2. Writedown: Reduce the advanced and total RFS volume levels in parallel to the reduction of the cellulosic mandate.

3. Freeze: Keep the advanced, total, and renewable RFS volumes frozen at 2013 levels.

The specific levels for the RFS in 2013, 2014, and 2015 under each of these alternatives are shown in the top panel of Table 1. Under the writedown option the total RFS is reduced by 1 billion gallons in 2014 and by 2.75 billion gallons in 2015. Note that we assume that the advanced mandate in 2014 and 2015 under this option is written down to no lower than 2.75 billion gallons, which is the level of the advanced mandate in 2013. With the freeze option the total RFS is reduced by 1.6 billion gallons in 2014 and 3.95 billion gallons due to reducing both the advanced and (implied) renewable mandates. This raises a key issue confronting the EPA as they move forward with RFS rules: Do they have the statutory authority to reduce the total RFS by more than the writedown of the advanced mandate?

We now consider two different pathways to filling the gap between the implied renewable fuels mandate and the E10 blend wall under each of the three alternatives shown in Table 1. One pathway assumes that much of the gap is filled with renewable biodiesel and the second assumes more of the gap is filled with E85. In our previous work we assumed that the gap would be largely filled by biodiesel due to logistical and infrastructure limitations to increasing E85 use. We include the E85 compliance scenarios here for a full treatment of possible scenarios and due to recent analysis showing that market incentives may allow more rapid E85 expansion during the next two years (see analysis here, here, and here). These two pathways are chosen to illustrate the range of possible compliance scenarios. In actuality, there are multiple combinations of biodiesel and E85 that could fill the gap between the renewable mandate and the E10 blend wall.


tab1.jpg


Some other key assumptions include: i) ethanol exports total 0.5 billion gallons each year; ii) imports of Brazilian ethanol total 0.5 billion gallons in 2013 and 0.1 billion gallons in 2014 and 2015, with the exception of the status quo option where imports are allowed to be as large as 1 billion gallons; iii) the E10 blend wall declines from 13 billion gallons in 2013 to 12.935 billion gallons in 2014 and 12.87 billion gallons in 2015 due to declining domestic motor fuel consumption; iv) the biodiesel mandate is 1.28 billion gallons, 1.50 billion gallons, and 1.50 billion gallons in 2013, 2014, and 2015, respectively, with the exception of an increase to 1.70 billion gallons in 2015 under the status quo option; v) net trade of biodiesel is zero; and vi) RINs credits for the D4, D5, and D6 categories total 2.5 billion gallons at the beginning of 2013, and the total stock of credits from all three categories, if available, is applied to the renewable mandate.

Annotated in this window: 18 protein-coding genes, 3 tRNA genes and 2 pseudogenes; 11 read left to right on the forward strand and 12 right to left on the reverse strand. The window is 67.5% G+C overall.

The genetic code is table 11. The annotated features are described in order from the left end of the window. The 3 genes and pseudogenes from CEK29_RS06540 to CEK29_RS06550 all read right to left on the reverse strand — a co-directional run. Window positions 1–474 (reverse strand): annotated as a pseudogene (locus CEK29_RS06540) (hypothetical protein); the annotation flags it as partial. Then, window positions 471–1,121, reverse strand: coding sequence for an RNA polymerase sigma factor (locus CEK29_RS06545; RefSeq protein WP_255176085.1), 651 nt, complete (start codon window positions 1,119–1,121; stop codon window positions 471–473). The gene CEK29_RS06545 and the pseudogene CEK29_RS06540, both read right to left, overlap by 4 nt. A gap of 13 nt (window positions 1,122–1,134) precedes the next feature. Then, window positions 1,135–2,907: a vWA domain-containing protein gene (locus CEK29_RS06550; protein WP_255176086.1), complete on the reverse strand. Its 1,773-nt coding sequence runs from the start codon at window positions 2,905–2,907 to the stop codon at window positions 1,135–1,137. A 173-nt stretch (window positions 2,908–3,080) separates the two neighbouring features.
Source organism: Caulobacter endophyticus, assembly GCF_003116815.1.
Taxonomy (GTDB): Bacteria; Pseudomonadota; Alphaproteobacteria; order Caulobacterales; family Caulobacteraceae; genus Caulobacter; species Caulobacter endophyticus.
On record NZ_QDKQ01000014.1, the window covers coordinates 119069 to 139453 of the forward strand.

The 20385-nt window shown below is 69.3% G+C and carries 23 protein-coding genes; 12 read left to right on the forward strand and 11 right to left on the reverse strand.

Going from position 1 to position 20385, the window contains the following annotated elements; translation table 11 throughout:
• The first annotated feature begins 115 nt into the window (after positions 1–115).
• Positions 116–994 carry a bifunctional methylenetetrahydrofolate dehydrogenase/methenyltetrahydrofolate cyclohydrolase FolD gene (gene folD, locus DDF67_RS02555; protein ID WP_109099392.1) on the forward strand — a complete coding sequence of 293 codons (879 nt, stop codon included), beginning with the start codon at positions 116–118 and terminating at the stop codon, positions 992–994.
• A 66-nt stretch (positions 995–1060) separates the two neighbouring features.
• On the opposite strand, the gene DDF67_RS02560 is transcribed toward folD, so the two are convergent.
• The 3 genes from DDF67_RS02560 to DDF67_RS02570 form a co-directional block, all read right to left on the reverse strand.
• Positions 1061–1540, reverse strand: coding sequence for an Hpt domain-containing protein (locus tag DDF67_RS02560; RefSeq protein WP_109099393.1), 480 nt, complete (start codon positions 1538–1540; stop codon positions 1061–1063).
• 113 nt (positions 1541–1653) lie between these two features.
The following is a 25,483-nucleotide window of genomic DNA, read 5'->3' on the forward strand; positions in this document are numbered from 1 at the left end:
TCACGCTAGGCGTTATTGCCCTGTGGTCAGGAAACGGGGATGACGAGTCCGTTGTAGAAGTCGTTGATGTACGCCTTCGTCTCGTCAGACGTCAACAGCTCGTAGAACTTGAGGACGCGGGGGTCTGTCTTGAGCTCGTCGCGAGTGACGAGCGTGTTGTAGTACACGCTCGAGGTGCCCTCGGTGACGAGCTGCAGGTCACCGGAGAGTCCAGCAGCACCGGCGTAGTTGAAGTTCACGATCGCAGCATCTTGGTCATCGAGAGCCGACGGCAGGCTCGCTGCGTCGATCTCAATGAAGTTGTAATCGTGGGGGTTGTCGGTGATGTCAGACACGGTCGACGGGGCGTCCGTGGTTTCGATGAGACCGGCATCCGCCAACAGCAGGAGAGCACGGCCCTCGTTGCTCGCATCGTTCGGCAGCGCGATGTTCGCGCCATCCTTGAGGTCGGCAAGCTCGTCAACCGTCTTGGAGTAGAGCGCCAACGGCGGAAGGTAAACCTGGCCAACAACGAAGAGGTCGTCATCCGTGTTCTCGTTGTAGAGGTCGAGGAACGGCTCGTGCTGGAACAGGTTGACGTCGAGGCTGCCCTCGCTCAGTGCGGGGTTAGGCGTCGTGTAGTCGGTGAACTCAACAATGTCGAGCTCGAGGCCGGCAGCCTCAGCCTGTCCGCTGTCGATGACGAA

A complete set of spreadsheets that show all the assumptions, calculations, and outcomes for the six compliance scenarios described above and graphs comparing outcomes can be found here. The outcomes include the quantities of biofuels consumption by category, the year-ending stock of RINs, and the quantities of feed stocks required for the production of ethanol and biodiesel. The value for key variables under each of the compliance options is found in the bottom two panels of Table 1.

Implementation of the status quo option has the following implications:

1) RINs credits are exhausted in 2014.

2) Large quantities of biodiesel and/or E85 are required in 2014, but those quantities might be achievable under current biodiesel production constraints if E85 capacity is substantially expanded. Vegetable oil feedstock requirements for biodiesel production are large, but can likely be supplied with only modest market disruption.